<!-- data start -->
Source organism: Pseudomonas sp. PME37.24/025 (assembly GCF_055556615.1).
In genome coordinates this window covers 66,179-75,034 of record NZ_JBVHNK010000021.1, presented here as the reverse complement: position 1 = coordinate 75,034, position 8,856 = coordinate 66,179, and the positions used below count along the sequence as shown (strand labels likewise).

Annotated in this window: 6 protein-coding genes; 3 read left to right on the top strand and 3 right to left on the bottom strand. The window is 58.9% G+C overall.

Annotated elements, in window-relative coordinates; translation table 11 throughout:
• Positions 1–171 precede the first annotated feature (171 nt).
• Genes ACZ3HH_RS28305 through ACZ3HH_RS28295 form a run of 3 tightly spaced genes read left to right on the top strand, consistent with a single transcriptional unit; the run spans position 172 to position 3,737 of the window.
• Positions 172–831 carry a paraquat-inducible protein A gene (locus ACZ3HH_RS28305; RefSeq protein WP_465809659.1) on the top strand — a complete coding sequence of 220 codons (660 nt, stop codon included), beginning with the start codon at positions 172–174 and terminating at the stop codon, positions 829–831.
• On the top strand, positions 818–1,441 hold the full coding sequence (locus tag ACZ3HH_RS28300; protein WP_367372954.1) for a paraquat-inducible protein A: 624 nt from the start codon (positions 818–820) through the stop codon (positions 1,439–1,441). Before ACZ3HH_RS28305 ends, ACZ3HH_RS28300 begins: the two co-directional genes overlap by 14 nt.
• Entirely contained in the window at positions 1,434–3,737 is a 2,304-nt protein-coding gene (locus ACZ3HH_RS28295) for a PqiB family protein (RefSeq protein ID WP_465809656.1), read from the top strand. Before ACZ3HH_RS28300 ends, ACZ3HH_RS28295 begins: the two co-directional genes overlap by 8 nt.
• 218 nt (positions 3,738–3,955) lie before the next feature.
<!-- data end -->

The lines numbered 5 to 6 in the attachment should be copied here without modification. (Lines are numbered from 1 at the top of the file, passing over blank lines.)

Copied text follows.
• Positions 1–171 precede the first annotated feature (171 nt).
• Genes ACZ3HH_RS28305 through ACZ3HH_RS28295 form a run of 3 tightly spaced genes read left to right on the top strand, consistent with a single transcriptional unit; the run spans position 172 to position 3,737 of the window.